The protocol adapter checks the gateway’s authority to publish data on behalf of the device implicitly by means of retrieving a registration assertion for the device from the configured Device Registration service.

Examples

Publish some JSON data for device 4712 via gateway gw-1:

mosquitto_pub -u 'gw@DEFAULT_TENANT' -P gw-secret -t event/DEFAULT_TENANT/4712 -q 1 -m '{"temp": 5}'

NB The example above assumes that a gateway device with ID gw-1 has been registered with hashed-password credentials with auth-id gw and password gw-secret.

Command & Control

The MQTT adapter enables devices to receive commands that have been sent by business applications by means of sending an MQTT SUBSCRIBE packet containing a device specific topic filter as described below. Devices can subscribe with QoS 1 or QoS 0. The adapter indicates the outcome of the subscription request by sending back a corresponding SUBACK packet. The SUBACK packet will contain Success - QoS 0 (0x00) or Success - QoS 1 (0x01) for a valid command topic filter indicating QoS 0 or 1 and will contain the Failure (0x80) value for an invalid or unsupported filter. When a device no longer wants to receive commands anymore, it can send an MQTT UNSUBSCRIBE packet to the adapter, including the same topic filter that has been used to subscribe.

When a device has successfully subscribed, the adapter sends an empty notification on behalf of the device to the downstream AMQP 1.0 Messaging Network with the ttd header set to -1, indicating that the device will be ready to receive commands until further notice. Analogously, the adapter sends an empty notification with the ttd header set to 0 when a device unsubscribes from commands.

Commands can be sent following a request/response pattern or being one-way.

For Request/Response commands, devices send their responses to commands by means of sending an MQTT PUBLISH message to a topic that is specific to the command that has been executed. The MQTT adapter accepts responses being published using either QoS 0 or QoS 1.

The MQTT adapter checks the configured message limit before accepting any command requests and responses. In case of incoming command requests from business applications, if the message limit is exceeded, the Adapter rejects the message with the reason amqp:resource-limit-exceeded. And for the incoming command responses from devices, the Adapter rejects the message and closes the connection to the client.

The following sections define the topic filters/names to use for subscribing to and responding to commands. The following shorthand versions of topic path segments are supported:

  • c instead of command
  • q instead of req
  • s instead of res

The following variables are used:

  • ${command} : An arbitrary string that indicates the command to execute, e.g. setBrightness. The command is provided by the application that sends the command.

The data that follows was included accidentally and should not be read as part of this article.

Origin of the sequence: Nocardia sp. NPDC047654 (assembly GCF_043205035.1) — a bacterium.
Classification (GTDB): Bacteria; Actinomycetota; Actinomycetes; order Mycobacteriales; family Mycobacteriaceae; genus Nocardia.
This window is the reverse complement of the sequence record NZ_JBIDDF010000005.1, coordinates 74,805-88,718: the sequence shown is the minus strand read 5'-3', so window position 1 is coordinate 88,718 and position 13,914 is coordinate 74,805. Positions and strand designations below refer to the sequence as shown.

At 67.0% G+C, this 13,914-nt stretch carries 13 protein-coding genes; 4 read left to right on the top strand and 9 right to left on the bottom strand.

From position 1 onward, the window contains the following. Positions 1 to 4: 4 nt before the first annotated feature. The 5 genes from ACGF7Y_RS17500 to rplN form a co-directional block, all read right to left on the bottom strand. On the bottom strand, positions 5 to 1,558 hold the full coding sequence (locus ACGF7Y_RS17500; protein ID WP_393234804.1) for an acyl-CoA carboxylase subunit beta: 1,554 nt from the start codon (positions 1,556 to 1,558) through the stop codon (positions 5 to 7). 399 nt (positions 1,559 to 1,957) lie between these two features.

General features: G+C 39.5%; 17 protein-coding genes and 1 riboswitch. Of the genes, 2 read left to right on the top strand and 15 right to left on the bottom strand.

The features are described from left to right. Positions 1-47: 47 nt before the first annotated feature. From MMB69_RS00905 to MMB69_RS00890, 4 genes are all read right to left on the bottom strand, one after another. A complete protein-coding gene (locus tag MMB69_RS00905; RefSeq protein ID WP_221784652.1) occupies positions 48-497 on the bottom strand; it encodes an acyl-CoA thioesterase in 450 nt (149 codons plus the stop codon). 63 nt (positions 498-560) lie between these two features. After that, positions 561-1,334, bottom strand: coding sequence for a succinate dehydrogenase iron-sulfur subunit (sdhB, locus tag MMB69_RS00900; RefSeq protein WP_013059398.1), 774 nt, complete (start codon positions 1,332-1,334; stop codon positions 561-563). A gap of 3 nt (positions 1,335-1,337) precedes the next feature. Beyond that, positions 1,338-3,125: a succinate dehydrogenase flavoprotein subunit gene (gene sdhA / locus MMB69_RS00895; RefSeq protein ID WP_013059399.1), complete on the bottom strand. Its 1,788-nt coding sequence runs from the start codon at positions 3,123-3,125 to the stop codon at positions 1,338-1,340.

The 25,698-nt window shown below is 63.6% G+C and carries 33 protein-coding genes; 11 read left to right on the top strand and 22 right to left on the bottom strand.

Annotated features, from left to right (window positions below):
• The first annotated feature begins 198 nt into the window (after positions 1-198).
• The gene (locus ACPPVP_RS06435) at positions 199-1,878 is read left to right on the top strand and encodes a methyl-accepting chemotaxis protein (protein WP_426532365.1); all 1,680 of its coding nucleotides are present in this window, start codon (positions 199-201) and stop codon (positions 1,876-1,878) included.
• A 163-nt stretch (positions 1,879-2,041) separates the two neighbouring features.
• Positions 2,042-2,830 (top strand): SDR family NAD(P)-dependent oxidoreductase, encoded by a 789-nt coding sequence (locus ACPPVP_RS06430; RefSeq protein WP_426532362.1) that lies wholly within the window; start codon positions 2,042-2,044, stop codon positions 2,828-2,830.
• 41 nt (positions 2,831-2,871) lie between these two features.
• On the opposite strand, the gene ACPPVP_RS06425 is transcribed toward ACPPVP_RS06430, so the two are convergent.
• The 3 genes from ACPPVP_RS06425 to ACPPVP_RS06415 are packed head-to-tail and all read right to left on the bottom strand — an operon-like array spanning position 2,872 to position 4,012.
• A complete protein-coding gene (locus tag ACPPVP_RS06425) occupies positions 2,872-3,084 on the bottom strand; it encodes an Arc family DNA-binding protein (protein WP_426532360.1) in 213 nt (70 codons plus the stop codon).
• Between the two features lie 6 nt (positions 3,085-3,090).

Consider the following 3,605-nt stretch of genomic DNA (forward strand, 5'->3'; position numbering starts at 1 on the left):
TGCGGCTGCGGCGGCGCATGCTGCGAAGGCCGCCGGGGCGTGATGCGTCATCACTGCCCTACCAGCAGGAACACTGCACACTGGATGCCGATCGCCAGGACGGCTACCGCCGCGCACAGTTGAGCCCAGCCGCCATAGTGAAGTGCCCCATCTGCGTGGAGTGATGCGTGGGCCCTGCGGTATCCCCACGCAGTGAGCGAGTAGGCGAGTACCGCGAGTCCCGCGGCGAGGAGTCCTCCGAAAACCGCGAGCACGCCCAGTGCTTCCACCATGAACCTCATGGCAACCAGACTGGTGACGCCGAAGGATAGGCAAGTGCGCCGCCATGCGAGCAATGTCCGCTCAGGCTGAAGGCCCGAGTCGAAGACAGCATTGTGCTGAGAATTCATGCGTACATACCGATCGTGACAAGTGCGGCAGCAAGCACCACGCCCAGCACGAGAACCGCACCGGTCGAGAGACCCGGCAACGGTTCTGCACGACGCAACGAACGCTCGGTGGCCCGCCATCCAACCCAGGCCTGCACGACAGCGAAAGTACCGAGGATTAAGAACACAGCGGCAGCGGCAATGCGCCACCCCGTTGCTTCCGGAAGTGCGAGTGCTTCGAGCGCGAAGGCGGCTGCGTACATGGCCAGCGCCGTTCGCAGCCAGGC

• ${req-id} (only for Request/Response commands) : The unique identifier of the command execution request. The identifier is passed to the device as part of the name of the topic that the command is published to. The device needs to publish its response to the command to a topic which includes this identifier, thus allowing the adapter to correlate the response with the request.
  • ${status} : The HTTP status code indicating the outcome of executing the command. This status code is passed on to the application in the AMQP message’s status application property.

Wild card characters in topic filters

The topic filters defined below make use of MQTT’s wild card characters in certain places of topic filters. However, the MQTT adapter does not support the general usage of wild card characters in topic filters in any other way than defined below.

Receiving Commands (authenticated Device)

An authenticated device MUST use the following topic filter for subscribing to commands:

command/[${tenant-id}]/[${device-id}]/req/#

Both the tenant and the device ID are optional. If specified, they MUST match the authenticated device’s tenant and/or device ID. Note that the authentication identifier used in the device’s credentials is not necessarily the same as the device ID.

The protocol adapter will publish commands for the device to the following topic names

  • one-way command/${tenant-id}/${device-id}/req//${command}
  • request-response command/${tenant-id}/${device-id}/req/${req-id}/${command}

The tenant-id and/or device-id will be included in the topic name if the tenant and/or device ID had been included in the topic filter used for subscribing to commands.